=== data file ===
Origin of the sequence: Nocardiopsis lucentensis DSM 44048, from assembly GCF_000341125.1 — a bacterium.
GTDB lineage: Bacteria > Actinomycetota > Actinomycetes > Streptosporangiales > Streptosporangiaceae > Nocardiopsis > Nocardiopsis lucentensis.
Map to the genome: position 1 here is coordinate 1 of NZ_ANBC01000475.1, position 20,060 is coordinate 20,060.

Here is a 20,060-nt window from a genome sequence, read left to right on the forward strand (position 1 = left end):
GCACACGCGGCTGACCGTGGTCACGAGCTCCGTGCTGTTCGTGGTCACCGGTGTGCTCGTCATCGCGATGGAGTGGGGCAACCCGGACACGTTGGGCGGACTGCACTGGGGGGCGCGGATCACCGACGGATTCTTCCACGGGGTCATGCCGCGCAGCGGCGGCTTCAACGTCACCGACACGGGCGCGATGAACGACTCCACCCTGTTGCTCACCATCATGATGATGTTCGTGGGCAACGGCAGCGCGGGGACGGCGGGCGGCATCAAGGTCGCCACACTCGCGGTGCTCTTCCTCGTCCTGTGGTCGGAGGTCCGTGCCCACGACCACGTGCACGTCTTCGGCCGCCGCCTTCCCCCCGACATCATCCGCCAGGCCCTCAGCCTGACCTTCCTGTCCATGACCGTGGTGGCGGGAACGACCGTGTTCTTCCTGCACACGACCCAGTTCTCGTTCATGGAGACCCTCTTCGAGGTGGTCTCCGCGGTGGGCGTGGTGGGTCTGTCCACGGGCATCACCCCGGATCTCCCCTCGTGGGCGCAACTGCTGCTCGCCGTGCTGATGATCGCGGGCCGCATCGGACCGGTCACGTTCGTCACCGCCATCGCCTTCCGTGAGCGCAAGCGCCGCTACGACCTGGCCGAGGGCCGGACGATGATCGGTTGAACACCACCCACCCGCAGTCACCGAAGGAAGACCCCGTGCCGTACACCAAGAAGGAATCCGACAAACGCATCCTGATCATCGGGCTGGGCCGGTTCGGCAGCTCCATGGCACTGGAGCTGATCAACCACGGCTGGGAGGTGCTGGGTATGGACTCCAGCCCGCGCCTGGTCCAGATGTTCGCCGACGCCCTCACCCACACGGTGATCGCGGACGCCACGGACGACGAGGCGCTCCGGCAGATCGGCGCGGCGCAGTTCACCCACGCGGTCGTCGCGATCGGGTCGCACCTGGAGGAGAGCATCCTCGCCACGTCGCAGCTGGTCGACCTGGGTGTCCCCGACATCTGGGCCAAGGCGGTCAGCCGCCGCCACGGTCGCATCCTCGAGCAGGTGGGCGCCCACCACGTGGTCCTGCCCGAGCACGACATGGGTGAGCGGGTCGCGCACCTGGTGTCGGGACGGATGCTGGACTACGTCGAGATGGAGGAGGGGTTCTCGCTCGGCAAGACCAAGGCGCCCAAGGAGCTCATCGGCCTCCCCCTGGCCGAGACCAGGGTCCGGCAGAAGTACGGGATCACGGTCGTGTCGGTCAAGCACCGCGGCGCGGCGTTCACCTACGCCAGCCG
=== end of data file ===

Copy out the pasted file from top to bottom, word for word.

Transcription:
Origin of the sequence: Nocardiopsis lucentensis DSM 44048, from assembly GCF_000341125.1 — a bacterium.
GTDB lineage: Bacteria > Actinomycetota > Actinomycetes > Streptosporangiales > Streptosporangiaceae > Nocardiopsis > Nocardiopsis lucentensis.
Map to the genome: position 1 here is coordinate 1 of NZ_ANBC01000475.1, position 20,060 is coordinate 20,060.

Here is a 20,060-nt window from a genome sequence, read left to right on the forward strand (position 1 = left end):
GCACACGCGGCTGACCGTGGTCACGAGCTCCGTGCTGTTCGTGGTCACCGGTGTGCTCGTCATCGCGATGGAGTGGGGCAACCCGGACACGTTGGGCGGACTGCACTGGGGGGCGCGGATCACCGACGGATTCTTCCACGGGGTCATGCCGCGCAGCGGCGGCTTCAACGTCACCGACACGGGCGCGATGAACGACTCCACCCTGTTGCTCACCATCATGATGATGTTCGTGGGCAACGGCAGCGCGGGGACGGCGGGCGGCATCAAGGTCGCCACACTCGCGGTGCTCTTCCTCGTCCTGTGGTCGGAGGTCCGTGCCCACGACCACGTGCACGTCTTCGGCCGCCGCCTTCCCCCCGACATCATCCGCCAGGCCCTCAGCCTGACCTTCCTGTCCATGACCGTGGTGGCGGGAACGACCGTGTTCTTCCTGCACACGACCCAGTTCTCGTTCATGGAGACCCTCTTCGAGGTGGTCTCCGCGGTGGGCGTGGTGGGTCTGTCCACGGGCATCACCCCGGATCTCCCCTCGTGGGCGCAACTGCTGCTCGCCGTGCTGATGATCGCGGGCCGCATCGGACCGGTCACGTTCGTCACCGCCATCGCCTTCCGTGAGCGCAAGCGCCGCTACGACCTGGCCGAGGGCCGGACGATGATCGGTTGAACACCACCCACCCGCAGTCACCGAAGGAAGACCCCGTGCCGTACACCAAGAAGGAATCCGACAAACGCATCCTGATCATCGGGCTGGGCCGGTTCGGCAGCTCCATGGCACTGGAGCTGATCAACCACGGCTGGGAGGTGCTGGGTATGGACTCCAGCCCGCGCCTGGTCCAGATGTTCGCCGACGCCCTCACCCACACGGTGATCGCGGACGCCACGGACGACGAGGCGCTCCGGCAGATCGGCGCGGCGCAGTTCACCCACGCGGTCGTCGCGATCGGGTCGCACCTGGAGGAGAGCATCCTCGCCACGTCGCAGCTGGTCGACCTGGGTGTCCCCGACATCTGGGCCAAGGCGGTCAGCCGCCGCCACGGTCGCATCCTCGAGCAGGTGGGCGCCCACCACGTGGTCCTGCCCGAGCACGACATGGGTGAGCGGGTCGCGCACCTGGTGTCGGGACGGATGCTGGACTACGTCGAGATGGAGGAGGGGTTCTCGCTCGGCAAGACCAAGGCGCCCAAGGAGCTCATCGGCCTCCCCCTGGCCGAGACCAGGGTCCGGCAGAAGTACGGGATCACGGTCGTGTCGGTCAAGCACCGCGGCGCGGCGTTCACCTACGCCAGCCG